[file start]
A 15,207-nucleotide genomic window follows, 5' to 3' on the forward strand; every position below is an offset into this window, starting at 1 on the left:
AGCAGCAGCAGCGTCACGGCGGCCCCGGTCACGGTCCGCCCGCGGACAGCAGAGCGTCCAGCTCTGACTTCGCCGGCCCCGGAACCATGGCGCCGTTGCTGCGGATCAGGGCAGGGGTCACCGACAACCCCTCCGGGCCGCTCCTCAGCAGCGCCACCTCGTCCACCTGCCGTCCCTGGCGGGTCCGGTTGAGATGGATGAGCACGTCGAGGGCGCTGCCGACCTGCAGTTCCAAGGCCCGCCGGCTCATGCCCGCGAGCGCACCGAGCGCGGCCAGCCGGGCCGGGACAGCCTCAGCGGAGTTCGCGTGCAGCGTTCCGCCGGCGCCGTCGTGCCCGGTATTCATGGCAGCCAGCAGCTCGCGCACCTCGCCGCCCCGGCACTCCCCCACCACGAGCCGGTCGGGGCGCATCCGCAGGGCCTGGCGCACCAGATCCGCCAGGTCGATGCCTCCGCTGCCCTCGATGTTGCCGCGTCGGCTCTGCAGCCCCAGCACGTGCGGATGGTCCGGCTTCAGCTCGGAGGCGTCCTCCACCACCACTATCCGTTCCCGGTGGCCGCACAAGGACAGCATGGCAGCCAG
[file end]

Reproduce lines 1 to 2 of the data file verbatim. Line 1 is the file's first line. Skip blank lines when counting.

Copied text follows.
A 15,207-nucleotide genomic window follows, 5' to 3' on the forward strand; every position below is an offset into this window, starting at 1 on the left:
AGCAGCAGCAGCGTCACGGCGGCCCCGGTCACGGTCCGCCCGCGGACAGCAGAGCGTCCAGCTCTGACTTCGCCGGCCCCGGAACCATGGCGCCGTTGCTGCGGATCAGGGCAGGGGTCACCGACAACCCCTCCGGGCCGCTCCTCAGCAGCGCCACCTCGTCCACCTGCCGTCCCTGGCGGGTCCGGTTGAGATGGATGAGCACGTCGAGGGCGCTGCCGACCTGCAGTTCCAAGGCCCGCCGGCTCATGCCCGCGAGCGCACCGAGCGCGGCCAGCCGGGCCGGGACAGCCTCAGCGGAGTTCGCGTGCAGCGTTCCGCCGGCGCCGTCGTGCCCGGTATTCATGGCAGCCAGCAGCTCGCGCACCTCGCCGCCCCGGCACTCCCCCACCACGAGCCGGTCGGGGCGCATCCGCAGGGCCTGGCGCACCAGATCCGCCAGGTCGATGCCTCCGCTGCCCTCGATGTTGCCGCGTCGGCTCTGCAGCCCCAGCACGTGCGGATGGTCCGGCTTCAGCTCGGAGGCGTCCTCCACCACCACTATCCGTTCCCGGTGGCCGCACAAGGACAGCATGGCAGCCAG